Milan Kundera’s The Unbearable Lightness of Being Review

I have been sitting in front of a blank page for a while now, partly because this is my first published review on the blog and partly because the book I am attempting to review had quickly become a favorite of mine.
So, I guess I will start by saying thank you for taking the time to check my blog, I hope you find my reviews interesting and possibly be motivated to give the books mentioned a read!

Having to choose the first book to discuss on here was probably the easiest task of all, it was a no-brainer to pick Milan Kundera’s The Unbearable Lightness of Being. It may be the mention of Nietzsche in the first line of the first page, or the beautifully developed character of Karenin (the dog named after Anna Karenina), that had me so emotionally attached to the book, but it had been an overall captivating read.

Kundera’s novel of love and politics in communist-run Czechoslovakia focuses on four main protagonists, and gives them more and more depth throughout the reader’s journey. The plot could be regarded as simple and even bland when reduced to its sequential basis, however, the appealing factor rests with the complicated yet well-developed characters and their psycho-philosophical analysis.

Thomas is a brilliant surgeon and a womanizer or, as he prefers to call himself, a “curiosity collector” who has completely separated his lust for women from his genuine love for his wife. He considers himself a “light” libertine.

The wife, Tereza, has been brought up in the vulgar and invasive presence of her mother who always robbed her daughter of any sense of beauty. She adores her husband and while she attempts to understand his lifestyle, she struggles to be “light” about it.
Sabina is one of Tomas’ mistresses and friend, a painter with a quirky lust for betrayal, and after betraying her lovers, her country, her friends and even her artwork, she has nothing left to betray and feels entirely empty, ironically burdened by this new “lightness”.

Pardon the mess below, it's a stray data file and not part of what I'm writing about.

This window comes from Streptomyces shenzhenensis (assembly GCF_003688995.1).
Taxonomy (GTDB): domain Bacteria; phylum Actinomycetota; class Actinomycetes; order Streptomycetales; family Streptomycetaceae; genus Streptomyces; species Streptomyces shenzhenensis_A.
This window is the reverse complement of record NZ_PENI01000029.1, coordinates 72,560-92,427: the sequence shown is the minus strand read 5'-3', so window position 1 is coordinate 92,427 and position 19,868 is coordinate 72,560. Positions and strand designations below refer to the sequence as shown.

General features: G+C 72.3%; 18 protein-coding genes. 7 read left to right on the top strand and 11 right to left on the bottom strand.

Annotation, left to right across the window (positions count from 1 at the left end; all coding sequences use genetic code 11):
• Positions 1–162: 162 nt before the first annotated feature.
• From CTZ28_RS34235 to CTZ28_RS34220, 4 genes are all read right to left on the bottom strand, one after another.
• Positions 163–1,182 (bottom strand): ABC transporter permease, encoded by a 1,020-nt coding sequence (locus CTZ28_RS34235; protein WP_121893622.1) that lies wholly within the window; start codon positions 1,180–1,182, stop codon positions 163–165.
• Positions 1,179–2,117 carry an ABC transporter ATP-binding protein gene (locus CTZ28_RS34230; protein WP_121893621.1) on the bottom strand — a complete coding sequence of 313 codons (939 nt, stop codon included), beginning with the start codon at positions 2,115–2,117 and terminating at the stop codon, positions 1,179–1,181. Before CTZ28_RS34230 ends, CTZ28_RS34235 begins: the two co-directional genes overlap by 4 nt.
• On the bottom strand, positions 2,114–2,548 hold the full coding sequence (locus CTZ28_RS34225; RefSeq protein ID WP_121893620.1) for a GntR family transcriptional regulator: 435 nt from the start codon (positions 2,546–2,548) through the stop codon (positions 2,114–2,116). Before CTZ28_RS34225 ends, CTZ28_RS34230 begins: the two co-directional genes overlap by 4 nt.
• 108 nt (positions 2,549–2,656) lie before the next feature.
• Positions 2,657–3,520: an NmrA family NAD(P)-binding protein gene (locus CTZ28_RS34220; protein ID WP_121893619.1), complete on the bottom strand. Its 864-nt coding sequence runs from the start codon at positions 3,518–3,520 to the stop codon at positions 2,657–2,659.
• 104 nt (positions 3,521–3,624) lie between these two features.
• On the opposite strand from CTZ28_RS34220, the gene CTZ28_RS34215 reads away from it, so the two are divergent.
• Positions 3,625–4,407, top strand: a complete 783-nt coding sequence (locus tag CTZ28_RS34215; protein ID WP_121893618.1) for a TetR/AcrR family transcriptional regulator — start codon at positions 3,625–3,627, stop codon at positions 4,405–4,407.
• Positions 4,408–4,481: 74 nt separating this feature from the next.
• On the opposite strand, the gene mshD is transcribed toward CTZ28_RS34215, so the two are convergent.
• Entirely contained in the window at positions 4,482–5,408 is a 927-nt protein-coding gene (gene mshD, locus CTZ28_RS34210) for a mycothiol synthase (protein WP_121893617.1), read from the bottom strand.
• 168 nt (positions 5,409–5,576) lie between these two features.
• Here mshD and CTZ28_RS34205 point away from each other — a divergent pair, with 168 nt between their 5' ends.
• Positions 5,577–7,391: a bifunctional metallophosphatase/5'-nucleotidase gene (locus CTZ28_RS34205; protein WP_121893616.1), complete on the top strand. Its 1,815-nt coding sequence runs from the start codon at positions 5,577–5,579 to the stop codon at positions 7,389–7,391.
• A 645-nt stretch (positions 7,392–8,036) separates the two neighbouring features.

Franz is an idealist, married man who falls in love with Sabina. However, that love soon becomes a holy, almost religious experience for him, he becomes incapable of “lightness” and feeds the need to attach weight and importance to everyone and everything.

Kundera’s way of bringing these characters to life seems effortless, even “light”; you lose the power to judge their actions because, for that single chapter, you become them. Although the book starts with a seemingly slow pace, it picks up quickly once you’ve been properly introduced to each of the protagonists. By the end, you would find yourself relating to each one of them, questioning what you believed in before reading the book.

The Unbearable Lightness of Being is dark, genius and so beautifully written that I had to stop myself from highlighting it from cover to cover. I’m sure I will be meeting this quartet in a second read very soon. Until then, I would like to believe this review motivated you to get a copy and if you’ve already read the novel, I’d love to know what you thought about it in the comment section!

Enjoy and always bring a book home. x

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